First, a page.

Is there a name for a single saving throw with multiple DCs (i.e. whose effect is determined based on the highest DC met)?

Is there a name for a single saving throw with multiple DCs (i.e. whose effect is determined based on the highest DC met)?

For example, say a character is placed in a supernaturally hot environment, requiring a Constitution saving throw with the following result table:

$$\\begin{array}{|c|l|} \hline \textbf{Result} & \textbf{Effect}\\ \hline 16\text{ or more} & \text{no effect}\\ 10-15 & \text{1d6 fire damage}\\ 9\text{ or less} & \text{1d6 fire damage + 1 level of exhaustion}\\ \hline \end{array} \$$

This Con save would have 2 DCs: 10 and 16.

Is there a name or precedent for something like this? Or just "multiple DCs"?

• Does this answer your question? What is an ability check without a DC called? Apr 3 '20 at 23:31
• I don't think it is quite a duplicate, but could be convinced to change my vote. - from review. Apr 4 '20 at 0:13
• Whether it "makes sense" (per the title) seems... entirely opinion-based. As for whether it has a name, @SirTechSpec's link seems very closely related but not quite the same (note that the linked question asks about an ability check that grants certain info depending on how high the roll is, rather than a save whose effect varies depending on the highest DC met by the roll).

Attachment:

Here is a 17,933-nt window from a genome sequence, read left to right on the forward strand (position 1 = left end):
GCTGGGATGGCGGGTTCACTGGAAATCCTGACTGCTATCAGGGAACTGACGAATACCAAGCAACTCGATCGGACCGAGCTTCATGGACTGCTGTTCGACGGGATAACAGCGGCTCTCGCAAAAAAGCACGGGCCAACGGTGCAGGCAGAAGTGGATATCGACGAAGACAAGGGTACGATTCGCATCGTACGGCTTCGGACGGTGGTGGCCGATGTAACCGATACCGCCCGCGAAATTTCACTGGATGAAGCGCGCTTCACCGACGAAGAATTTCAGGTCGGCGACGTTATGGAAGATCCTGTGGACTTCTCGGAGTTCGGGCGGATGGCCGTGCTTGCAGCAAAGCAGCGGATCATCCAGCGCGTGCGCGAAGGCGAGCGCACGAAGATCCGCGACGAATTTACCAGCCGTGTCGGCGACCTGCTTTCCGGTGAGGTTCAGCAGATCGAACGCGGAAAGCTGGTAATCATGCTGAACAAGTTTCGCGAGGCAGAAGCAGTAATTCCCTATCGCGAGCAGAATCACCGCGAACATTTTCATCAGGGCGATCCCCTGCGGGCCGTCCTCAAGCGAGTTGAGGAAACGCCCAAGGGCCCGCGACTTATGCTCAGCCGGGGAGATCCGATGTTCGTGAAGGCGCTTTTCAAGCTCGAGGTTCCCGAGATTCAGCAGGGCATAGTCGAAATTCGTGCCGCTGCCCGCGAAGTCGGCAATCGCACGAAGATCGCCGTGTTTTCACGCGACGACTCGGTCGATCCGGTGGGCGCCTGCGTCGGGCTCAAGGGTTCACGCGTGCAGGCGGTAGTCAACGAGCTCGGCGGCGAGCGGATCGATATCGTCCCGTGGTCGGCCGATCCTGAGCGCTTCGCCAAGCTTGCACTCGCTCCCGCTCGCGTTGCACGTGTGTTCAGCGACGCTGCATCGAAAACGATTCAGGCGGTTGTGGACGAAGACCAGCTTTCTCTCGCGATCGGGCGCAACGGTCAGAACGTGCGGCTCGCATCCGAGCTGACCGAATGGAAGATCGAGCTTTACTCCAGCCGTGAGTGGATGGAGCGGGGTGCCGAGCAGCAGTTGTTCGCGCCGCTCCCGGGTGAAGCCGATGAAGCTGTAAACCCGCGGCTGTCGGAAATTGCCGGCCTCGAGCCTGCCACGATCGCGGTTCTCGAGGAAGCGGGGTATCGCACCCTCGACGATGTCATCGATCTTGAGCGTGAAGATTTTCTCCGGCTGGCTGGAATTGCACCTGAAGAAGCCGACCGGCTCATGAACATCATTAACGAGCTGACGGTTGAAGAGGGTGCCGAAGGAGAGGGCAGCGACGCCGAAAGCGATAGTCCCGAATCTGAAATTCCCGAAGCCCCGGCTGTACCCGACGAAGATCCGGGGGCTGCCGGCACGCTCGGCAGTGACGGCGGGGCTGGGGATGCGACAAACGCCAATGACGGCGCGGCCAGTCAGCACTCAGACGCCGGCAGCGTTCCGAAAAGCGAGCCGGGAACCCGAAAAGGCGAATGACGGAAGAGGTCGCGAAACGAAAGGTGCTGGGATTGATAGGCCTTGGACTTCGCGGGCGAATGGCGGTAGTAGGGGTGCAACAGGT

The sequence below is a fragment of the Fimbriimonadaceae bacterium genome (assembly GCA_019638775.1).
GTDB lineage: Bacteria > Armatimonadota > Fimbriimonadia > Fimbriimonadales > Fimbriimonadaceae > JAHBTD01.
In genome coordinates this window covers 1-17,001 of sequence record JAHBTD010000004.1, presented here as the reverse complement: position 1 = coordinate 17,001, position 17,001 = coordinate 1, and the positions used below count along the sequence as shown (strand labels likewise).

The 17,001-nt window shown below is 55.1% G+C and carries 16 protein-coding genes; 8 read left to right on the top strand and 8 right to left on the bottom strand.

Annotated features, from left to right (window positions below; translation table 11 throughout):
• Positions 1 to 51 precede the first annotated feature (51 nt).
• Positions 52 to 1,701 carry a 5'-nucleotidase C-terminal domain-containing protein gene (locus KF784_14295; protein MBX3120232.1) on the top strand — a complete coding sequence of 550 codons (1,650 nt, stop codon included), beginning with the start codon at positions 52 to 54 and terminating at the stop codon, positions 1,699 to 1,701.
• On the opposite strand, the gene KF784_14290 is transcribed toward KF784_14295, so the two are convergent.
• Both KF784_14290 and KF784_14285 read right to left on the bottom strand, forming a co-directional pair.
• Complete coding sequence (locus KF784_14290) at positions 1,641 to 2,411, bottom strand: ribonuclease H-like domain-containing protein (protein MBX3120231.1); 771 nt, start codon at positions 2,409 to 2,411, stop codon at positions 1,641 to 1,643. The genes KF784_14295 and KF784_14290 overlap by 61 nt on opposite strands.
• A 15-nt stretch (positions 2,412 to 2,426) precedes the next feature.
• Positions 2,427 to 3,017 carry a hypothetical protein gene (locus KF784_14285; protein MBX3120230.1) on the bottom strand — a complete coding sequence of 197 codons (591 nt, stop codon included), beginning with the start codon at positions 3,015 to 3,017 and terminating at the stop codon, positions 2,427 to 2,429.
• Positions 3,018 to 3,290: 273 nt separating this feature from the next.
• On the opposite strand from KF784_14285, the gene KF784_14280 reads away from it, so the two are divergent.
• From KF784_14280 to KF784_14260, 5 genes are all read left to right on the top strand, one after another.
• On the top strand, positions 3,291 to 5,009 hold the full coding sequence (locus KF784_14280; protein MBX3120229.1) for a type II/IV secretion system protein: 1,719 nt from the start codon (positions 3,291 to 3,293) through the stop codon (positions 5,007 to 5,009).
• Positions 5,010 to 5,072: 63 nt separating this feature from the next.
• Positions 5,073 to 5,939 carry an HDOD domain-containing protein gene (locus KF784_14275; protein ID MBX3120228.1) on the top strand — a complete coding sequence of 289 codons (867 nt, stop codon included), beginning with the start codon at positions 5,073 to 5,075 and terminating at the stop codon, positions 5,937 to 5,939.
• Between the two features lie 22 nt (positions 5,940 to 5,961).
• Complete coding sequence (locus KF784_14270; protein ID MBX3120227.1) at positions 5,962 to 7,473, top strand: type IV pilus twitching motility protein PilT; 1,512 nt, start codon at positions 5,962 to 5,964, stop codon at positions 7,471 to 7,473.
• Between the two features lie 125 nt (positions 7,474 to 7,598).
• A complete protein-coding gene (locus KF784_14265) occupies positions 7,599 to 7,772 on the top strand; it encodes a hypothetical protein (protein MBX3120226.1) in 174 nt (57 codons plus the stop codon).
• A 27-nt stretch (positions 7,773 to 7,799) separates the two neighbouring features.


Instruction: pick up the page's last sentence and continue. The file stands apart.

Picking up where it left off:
– V2Blast
Apr 4 '20 at 7:12

Dungeon Master Guide calls this Degrees of Failure or Success at a Cost

The opening paragraph of the Resolution and Consequences section of the DMG (p. 243) encourages non binary results to player actions:

As a DM, you have a variety of flourishes and approaches you can take when adjudicating success and failure to make things a little less black-and-white.

It goes on to addresses variable skill check results directly.

Success at a Cost

When a character fails a roll by only 1 or 2, you can allow the character to succeed at the cost of a complication or hindrance.

Degrees of Failure

Sometimes a failed ability check has different consequences depending on the degree of failure. For example, a character who fails to disarm a trapped chest might accidentally spring the trap if the check fails by 5 or more, whereas a lesser failure means that the trap wasn't triggered during the botched disarm attempt...

Varied Success by Skill Check

Also addressed is tiers of success based on the skill check in the social interactions section.

A neatly formatted explicit example is on DMG page 245 detailing reactions of NPCs based on the roll of the skill check.

$$\begin{array}{|l|l|} \hline \textbf{DC} & \textbf{Reaction} \\ \hline 0 & \text{The creature offers no help but does no harm.} \\ \hline 10 & \text{The creature does as asked as long as no risks or sacrifices are involved.}\\ \hline 20 & \text{The creature accepts a minor risk or sacrifice to do as asked.}\\ \hline \end{array}$$

The idea you're thinking of is often called degrees of success or grades of success. It's been seen in a handful of places in Dungeons & Dragons history, and stands at the base of many other game systems, such as Apocalypse World.

• While your answer may be right, it would be improved by citing/quoting at least one instance of it being referred to as such in one of the games mentioned.
– V2Blast
Apr 4 '20 at 7:18